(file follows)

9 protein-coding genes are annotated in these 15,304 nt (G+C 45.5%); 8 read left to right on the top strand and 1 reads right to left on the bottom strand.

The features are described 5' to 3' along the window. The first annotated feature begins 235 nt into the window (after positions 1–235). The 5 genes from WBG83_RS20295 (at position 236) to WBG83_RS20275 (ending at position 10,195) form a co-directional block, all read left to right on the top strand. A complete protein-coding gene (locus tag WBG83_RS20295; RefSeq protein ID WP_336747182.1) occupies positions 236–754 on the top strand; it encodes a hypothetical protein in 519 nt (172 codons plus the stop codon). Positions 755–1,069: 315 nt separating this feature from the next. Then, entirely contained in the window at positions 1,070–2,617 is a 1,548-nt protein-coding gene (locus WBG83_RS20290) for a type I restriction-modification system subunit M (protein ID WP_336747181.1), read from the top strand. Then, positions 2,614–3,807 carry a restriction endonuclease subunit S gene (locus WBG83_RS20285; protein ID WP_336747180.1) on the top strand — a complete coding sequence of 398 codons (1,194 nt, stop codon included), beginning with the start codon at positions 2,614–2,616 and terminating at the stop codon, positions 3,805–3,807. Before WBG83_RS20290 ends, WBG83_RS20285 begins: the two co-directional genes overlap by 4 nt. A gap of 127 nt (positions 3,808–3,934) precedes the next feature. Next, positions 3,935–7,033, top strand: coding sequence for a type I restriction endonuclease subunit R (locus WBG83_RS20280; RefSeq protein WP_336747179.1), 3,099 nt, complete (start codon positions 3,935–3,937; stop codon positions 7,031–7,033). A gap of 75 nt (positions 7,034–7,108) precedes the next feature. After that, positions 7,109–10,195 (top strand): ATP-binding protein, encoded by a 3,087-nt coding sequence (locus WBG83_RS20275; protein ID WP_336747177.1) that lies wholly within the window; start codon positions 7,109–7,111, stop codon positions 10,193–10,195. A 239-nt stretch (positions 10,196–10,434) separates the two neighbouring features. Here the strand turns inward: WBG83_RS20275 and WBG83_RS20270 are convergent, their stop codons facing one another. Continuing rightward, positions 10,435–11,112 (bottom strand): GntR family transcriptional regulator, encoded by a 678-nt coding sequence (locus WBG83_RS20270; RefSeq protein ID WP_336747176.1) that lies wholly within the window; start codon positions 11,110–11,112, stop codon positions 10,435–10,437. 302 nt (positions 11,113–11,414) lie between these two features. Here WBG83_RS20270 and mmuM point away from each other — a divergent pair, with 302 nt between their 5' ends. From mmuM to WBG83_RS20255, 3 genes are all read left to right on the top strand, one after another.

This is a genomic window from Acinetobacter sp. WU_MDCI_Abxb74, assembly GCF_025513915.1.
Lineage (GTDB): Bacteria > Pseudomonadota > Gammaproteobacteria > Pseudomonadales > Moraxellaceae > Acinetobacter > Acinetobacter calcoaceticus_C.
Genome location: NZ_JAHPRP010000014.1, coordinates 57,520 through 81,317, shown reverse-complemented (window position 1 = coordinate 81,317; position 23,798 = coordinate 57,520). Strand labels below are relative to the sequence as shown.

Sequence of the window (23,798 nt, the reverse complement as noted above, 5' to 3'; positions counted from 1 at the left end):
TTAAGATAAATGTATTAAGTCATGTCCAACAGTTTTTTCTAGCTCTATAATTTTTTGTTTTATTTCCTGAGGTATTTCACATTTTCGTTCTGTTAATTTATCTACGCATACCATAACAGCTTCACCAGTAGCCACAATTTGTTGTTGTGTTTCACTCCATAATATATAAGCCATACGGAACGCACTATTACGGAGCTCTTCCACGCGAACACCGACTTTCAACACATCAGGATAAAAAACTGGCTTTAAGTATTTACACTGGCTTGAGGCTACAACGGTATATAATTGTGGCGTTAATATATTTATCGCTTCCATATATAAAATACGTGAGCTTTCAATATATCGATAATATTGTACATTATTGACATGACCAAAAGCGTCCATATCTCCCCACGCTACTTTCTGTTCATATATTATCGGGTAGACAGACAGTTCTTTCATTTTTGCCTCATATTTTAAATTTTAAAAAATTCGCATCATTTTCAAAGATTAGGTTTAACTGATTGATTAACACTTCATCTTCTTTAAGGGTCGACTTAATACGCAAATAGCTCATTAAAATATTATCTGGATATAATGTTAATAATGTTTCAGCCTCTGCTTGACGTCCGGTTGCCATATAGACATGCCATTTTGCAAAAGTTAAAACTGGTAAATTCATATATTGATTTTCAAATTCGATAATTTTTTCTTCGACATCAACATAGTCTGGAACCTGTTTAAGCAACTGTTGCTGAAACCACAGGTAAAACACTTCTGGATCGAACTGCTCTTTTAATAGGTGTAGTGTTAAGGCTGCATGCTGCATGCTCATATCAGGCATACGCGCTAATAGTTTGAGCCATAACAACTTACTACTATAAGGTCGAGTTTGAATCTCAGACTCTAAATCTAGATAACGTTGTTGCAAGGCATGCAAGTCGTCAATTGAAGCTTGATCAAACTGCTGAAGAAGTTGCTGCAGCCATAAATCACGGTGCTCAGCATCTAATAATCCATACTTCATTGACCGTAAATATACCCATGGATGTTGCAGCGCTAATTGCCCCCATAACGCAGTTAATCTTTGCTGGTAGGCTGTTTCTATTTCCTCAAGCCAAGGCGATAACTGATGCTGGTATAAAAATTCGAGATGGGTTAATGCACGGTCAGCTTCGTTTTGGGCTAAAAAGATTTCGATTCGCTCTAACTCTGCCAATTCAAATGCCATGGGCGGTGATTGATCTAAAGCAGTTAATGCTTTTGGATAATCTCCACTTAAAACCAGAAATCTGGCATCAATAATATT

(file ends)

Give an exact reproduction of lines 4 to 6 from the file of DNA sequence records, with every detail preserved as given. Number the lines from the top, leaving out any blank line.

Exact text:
Lineage (GTDB): Bacteria > Pseudomonadota > Gammaproteobacteria > Pseudomonadales > Moraxellaceae > Acinetobacter > Acinetobacter calcoaceticus_C.
Genome location: NZ_JAHPRP010000014.1, coordinates 57,520 through 81,317, shown reverse-complemented (window position 1 = coordinate 81,317; position 23,798 = coordinate 57,520). Strand labels below are relative to the sequence as shown.

Sequence of the window (23,798 nt, the reverse complement as noted above, 5' to 3'; positions counted from 1 at the left end):